Objective. This study examines the ''congressional dominance'' model t
hat is popular in the policy process literature. The purpose is to det
ermine its explanatory power when the model is extended to include bot
h the House and the Senate (rather than the current fascination with j
ust the Senate), acting through both the appropriations and the oversi
ght processes, in contrast to the literature's focus on so-called ''in
dependent'' regulatory commissions. Methods. Using measures of legisla
tor preferences and agency output, this research uses multiple regress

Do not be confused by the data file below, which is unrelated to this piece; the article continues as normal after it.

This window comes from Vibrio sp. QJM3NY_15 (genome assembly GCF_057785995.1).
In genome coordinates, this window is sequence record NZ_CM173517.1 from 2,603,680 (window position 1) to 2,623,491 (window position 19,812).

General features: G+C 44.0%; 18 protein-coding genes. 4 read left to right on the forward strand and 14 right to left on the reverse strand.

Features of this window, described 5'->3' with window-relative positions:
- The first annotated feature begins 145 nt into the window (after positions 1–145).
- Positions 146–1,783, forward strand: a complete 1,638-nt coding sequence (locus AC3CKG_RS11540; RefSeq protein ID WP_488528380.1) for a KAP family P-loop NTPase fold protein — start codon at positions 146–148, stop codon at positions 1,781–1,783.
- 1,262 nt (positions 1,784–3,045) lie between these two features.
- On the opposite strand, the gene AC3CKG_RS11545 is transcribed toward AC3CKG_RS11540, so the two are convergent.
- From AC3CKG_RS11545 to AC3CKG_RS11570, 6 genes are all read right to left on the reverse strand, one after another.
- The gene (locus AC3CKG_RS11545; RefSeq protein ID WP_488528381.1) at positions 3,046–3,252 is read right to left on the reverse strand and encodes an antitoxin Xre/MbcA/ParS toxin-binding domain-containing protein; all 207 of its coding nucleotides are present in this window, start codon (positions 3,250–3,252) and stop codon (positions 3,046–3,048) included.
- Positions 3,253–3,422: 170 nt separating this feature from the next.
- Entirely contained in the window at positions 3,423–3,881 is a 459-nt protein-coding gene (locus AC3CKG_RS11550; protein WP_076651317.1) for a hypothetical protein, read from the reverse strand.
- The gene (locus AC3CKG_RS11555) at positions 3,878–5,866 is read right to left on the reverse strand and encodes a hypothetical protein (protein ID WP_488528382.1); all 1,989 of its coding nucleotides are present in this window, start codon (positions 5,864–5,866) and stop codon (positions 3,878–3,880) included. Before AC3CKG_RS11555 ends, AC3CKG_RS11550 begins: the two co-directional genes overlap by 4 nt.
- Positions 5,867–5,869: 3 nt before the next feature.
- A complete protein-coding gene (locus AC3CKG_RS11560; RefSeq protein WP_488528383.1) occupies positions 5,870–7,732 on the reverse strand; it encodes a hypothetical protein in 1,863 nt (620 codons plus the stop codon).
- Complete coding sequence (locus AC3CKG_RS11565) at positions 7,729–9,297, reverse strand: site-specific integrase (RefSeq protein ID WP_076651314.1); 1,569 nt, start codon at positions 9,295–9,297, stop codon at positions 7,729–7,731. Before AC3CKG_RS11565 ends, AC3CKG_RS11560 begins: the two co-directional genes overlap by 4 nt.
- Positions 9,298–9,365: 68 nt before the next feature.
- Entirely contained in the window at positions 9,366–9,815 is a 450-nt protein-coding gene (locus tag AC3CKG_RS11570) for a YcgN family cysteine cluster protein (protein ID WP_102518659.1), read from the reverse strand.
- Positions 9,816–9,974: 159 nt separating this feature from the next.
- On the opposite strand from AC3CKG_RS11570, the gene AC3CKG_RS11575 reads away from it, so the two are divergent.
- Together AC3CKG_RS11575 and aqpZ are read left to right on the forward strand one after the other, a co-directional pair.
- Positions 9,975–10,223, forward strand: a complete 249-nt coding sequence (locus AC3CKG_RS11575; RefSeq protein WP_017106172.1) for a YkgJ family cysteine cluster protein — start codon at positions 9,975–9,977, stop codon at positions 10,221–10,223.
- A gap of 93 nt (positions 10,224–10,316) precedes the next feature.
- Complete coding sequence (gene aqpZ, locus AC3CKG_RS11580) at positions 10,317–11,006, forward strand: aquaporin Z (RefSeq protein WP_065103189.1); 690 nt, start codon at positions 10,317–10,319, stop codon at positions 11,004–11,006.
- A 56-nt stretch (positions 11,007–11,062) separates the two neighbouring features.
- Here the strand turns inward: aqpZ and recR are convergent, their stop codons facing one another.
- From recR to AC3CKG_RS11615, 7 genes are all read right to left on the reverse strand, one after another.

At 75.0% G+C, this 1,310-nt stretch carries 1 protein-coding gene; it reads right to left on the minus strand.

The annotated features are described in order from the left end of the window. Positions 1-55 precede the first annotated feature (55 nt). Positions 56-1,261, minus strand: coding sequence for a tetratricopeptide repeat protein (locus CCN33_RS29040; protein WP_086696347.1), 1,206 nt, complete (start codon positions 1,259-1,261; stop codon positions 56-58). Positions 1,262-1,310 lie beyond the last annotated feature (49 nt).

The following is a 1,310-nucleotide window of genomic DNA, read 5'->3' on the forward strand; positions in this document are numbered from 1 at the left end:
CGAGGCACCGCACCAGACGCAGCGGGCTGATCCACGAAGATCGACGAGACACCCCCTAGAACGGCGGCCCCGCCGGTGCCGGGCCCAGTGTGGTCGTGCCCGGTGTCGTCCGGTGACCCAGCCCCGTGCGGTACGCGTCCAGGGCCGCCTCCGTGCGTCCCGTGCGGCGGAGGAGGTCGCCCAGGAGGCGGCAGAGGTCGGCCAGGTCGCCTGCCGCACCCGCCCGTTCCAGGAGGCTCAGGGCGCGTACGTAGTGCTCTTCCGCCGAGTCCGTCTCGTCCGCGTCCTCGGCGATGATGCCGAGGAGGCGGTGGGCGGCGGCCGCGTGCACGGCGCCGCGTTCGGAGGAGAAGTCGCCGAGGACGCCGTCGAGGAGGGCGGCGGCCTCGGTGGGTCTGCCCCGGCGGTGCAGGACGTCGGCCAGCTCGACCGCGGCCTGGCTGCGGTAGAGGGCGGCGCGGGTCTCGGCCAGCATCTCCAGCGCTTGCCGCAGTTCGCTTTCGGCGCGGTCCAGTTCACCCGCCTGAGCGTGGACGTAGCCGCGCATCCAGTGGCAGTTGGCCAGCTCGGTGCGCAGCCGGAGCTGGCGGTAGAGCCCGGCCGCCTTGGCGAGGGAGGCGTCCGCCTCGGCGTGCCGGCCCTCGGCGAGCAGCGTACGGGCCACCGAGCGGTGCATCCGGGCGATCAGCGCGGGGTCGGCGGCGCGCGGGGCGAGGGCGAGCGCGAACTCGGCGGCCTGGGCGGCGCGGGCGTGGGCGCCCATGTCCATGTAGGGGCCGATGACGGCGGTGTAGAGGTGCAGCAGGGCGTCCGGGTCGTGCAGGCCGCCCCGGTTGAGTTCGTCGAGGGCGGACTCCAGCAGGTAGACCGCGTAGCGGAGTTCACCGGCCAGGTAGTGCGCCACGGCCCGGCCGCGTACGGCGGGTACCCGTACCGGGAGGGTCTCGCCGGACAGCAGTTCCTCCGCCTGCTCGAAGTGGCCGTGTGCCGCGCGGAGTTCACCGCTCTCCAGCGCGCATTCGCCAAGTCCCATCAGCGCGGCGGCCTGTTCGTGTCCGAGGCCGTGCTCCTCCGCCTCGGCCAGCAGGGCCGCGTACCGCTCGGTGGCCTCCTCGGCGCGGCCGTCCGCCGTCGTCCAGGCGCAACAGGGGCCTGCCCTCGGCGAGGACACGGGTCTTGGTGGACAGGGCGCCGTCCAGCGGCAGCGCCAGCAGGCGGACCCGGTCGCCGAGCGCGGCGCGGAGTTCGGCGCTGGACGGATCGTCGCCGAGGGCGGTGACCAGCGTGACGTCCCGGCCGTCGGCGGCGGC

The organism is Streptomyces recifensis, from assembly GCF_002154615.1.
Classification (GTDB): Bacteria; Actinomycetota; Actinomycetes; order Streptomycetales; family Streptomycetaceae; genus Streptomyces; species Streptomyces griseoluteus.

ion to detect congressional influences on U.S. Forest Service outputs.
Results. While congressional preferences do have detectable influence
on Forest Service outputs, the overall influence (as indicated by mod
el R(2)) is practically nonexistent. Conclusions. The results call the
''congressional dominance'' model into question, indicating that futu
re efforts aimed at explaining policy outcomes would do well to extend
the examination to include other actors in the process.